Ontario is perched on the brink of disaster.
Unless a deal can be reach later this week, the workers of the LCBO will go on strike, cutting us off from our main supply of booze.
The LCBO itself, a body that is supposed to instill temperance and responsibility in us by controlling where we purchase alcohol and charging us a lot for it, is currently encouraging all of us to stock up for the upcoming Victoria Day weekend just in case. Because nothing says temperance and responsibility like telling the masses to stockpile mickeys and wine boxes in our homes like we're survivalists hoarding guns in our bunkers.
At best, though, that's a temporary solution. There's always the possibility that the workers' demands will outlast even the biggest bottle of Arbor Mist strawberry wine. And if we can't turn to alcohol, what will we have then?
The answer is music.
We will still have songs about drinking to try to keep our spirits up when our spirits are gone.
We've put together a list of some of the best homegrown songs on the topic to help us all through this tragic time, stage of grief by stage of grief.
Joel Plaskett "Drunk Teenagers"
Stage of Grief: Denial "Woo!" we will shout to ourselves and each other as we blast Plaskett's "Ashtray Rock" this coming weekend. "How long can a strike last, anyway? Let's get hammered and/or plastered on a Saturday night, just like the titular teens in this awesome song!"
The Trews "The Power Of Positive Drinking"
Stage of Grief: Denial "Yeah, it'll fine," we’ll reassure ourselves the next morning as we take solace in The Trew’s punny ode to functional alcoholism. "Let's apply the powers of positive drinking to our feelings on this strike."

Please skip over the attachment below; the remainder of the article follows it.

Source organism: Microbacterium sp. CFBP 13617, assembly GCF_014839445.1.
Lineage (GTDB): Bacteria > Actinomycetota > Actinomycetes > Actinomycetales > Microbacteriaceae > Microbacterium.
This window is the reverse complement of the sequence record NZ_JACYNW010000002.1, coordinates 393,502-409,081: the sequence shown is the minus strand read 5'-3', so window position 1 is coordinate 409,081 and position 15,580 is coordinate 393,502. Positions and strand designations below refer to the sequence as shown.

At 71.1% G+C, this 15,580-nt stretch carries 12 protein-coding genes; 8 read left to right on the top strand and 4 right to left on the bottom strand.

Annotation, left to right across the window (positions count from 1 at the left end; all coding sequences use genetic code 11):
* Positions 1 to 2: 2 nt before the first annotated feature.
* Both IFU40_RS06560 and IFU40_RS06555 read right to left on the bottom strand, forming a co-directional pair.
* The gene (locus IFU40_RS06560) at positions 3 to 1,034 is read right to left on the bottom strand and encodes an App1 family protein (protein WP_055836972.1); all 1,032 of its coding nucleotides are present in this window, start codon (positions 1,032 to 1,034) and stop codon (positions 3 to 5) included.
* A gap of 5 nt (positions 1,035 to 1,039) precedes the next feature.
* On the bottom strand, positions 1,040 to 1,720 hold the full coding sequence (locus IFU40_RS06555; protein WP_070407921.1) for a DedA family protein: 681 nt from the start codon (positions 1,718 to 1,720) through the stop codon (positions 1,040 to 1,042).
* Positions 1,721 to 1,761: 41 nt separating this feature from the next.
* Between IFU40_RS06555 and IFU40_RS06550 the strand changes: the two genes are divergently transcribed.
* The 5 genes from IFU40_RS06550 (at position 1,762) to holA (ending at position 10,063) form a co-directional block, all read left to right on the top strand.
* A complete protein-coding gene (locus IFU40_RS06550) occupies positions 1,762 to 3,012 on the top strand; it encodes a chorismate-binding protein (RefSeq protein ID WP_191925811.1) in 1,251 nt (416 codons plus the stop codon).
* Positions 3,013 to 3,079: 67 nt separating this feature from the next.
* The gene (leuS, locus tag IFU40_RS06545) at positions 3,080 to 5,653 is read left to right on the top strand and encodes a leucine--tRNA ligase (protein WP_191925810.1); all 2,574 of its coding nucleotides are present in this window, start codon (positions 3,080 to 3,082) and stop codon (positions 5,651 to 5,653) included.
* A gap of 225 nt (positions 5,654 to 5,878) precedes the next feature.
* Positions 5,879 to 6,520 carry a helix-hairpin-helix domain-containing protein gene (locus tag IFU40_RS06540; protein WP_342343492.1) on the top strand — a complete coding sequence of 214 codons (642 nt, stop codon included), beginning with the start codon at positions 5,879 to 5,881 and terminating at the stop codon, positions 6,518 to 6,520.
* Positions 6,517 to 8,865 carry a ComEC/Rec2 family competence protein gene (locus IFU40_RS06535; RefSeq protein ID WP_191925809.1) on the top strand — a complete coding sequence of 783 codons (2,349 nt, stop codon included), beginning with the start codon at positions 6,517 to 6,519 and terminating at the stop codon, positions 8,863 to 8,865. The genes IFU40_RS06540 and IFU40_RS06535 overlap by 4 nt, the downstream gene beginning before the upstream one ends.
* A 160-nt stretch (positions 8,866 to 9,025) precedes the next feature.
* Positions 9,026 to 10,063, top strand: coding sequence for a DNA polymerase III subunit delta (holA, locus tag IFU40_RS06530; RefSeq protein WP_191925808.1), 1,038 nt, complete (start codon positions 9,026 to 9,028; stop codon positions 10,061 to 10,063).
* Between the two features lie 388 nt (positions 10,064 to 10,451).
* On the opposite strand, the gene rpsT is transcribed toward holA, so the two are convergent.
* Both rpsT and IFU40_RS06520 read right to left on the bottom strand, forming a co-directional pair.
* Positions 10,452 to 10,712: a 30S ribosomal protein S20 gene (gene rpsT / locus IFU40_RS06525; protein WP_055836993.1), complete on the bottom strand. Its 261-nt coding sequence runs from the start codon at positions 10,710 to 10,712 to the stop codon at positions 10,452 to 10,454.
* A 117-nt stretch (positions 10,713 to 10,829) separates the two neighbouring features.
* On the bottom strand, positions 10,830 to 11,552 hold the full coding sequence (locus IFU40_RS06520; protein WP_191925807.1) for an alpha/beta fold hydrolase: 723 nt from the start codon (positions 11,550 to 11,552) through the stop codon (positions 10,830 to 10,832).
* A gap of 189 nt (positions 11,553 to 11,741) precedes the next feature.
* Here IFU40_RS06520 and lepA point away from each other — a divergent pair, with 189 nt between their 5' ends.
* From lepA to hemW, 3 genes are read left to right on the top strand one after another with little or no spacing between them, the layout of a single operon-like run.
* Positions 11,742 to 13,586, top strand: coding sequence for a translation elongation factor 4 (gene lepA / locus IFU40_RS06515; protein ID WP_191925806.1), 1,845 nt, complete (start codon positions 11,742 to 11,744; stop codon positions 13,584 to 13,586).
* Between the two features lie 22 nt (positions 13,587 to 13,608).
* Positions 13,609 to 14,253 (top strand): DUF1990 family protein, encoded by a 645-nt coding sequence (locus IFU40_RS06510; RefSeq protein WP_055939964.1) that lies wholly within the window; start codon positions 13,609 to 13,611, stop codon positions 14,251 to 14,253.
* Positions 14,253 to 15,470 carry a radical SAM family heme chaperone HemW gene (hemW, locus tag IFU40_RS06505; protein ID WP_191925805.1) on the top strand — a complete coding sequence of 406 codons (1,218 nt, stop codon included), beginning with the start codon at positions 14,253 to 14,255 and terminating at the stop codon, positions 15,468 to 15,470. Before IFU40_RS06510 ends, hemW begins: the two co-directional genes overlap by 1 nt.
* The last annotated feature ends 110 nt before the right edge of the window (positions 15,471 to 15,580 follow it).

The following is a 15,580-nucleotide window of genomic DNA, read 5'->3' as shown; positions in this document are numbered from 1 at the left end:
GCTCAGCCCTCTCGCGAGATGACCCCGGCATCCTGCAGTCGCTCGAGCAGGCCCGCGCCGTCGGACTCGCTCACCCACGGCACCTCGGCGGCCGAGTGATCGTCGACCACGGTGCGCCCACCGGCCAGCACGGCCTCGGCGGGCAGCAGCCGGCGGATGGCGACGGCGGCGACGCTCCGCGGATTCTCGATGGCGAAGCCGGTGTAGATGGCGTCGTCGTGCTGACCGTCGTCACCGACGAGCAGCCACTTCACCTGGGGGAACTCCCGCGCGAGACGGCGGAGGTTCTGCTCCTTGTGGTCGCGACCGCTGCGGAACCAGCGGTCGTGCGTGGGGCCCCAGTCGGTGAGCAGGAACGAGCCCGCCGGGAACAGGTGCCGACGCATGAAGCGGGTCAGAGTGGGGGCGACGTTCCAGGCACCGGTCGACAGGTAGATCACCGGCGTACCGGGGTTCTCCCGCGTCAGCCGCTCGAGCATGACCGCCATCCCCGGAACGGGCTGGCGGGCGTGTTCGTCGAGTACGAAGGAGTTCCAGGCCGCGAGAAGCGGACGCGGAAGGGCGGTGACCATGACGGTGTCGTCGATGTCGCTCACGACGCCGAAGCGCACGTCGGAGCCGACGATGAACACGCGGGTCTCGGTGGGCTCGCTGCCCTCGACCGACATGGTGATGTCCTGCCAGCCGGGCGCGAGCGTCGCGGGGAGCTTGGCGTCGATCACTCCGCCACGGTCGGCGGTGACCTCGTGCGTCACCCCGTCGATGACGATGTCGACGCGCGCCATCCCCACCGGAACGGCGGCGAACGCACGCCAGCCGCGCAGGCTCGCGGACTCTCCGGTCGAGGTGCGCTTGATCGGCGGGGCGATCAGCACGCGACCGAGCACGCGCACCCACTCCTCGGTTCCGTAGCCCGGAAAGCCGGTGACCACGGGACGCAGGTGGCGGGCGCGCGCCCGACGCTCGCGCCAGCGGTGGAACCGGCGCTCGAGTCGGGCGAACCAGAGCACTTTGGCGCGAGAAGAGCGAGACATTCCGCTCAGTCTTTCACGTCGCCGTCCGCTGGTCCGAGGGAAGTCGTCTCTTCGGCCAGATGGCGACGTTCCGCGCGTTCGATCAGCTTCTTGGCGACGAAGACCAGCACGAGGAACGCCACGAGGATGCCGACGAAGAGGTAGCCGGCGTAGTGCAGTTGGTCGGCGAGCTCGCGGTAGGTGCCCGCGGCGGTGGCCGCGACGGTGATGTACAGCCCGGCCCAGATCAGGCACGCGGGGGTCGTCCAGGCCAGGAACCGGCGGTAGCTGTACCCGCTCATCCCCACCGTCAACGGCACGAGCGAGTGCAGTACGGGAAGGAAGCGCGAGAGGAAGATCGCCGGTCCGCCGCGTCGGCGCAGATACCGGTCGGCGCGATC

Corb Lund "Time To Switch To Whiskey"
Stage of Grief: Anger "This country singer's on to something," we will realize, perhaps a week later. "We've been sipping this Beer Store ale for too long and it's time to switch to harder stuff." But the second it's out of our mouths, we will realize that we can't, because we don't have any damn whiskey left. And then our polite Canadian facades will crumble.
Stereos "She Only Likes Me When She's Drunk"
Stage of Grief: Anger In a moment of all-consuming directionless anger, we will turn to the Stereos and we will yell "Are you talking about a girl, or your fans?!"
Spirit Of The West "Home For A Rest"
Stage of Grief: Bargaining "Maybe we can go to England and drink in all of the pubs across the countryside! It worked for Spirit Of The West!" we will whisper to ourselves, pretending that we didn't spend our savings on all our pre-May 2-4 stockpile of Bacardi Breezers.
Bruno Mars "Liquor Store Blues"
Stage of Grief: Bargaining Then we will wonder if we can turn to America for both our booze and our music. We will hop in the car and blast some "Liquor Store Blues." We will go to Wal-Mart and make a joke about unions that we will immediately regret and then we will buy lots of ninety-seven cent malternative slushy beverages and pretend that they don't taste like a mix of high fructose corn syrup, Colt 45 and regret.
Moxy Fruvous "Drinking Song"
Stage of Grief: Depression In a brief moment of clarity, we will feel a bit histrionic for trying to relate a song about the late stages of the apocalypse to our situation. And then we will forget about it, because obviously having no LCBO feels just like the end of the world.
Bran Van 3000 "Drinking In L.A."
Stage of Grief: Depression "Remember when this song came out? And 26 felt so old?" we will moan. "Now we would kill to be 26. And in L.A. And drinking. Or any combination of the above." And then we will do nothing. Absolutely nothing.
Sum 41 "Hooch"
Stage of Grief: Acceptance "I've come to grip confronting my reality," Derek Whibley will sing to us as we confront our own booze-free reality and take fate into our own hands and use our bathtubs to make our own alcohol. It's an awkward and unpleasant feeling, but the bootleg hooch that will soon be swimming through our systems will surely kill all of the brain cells capable of feeling any shame. Or anything at all.
Leonard Cohen "Closing Time"
Stage of Grief: Acceptance There will come a time, though, when our denial, anger, bargaining and depression will run as dry as our province. Then we will finally come to the point where we can put away the moonshine and face our fate like grown ups. And when that happens, we will have Leonard Cohen, Canada's spiritual grandfather, and the soft and soothing sounds of his ode to dignified acceptance to guide us through the darkness and love us now that there's nothing left.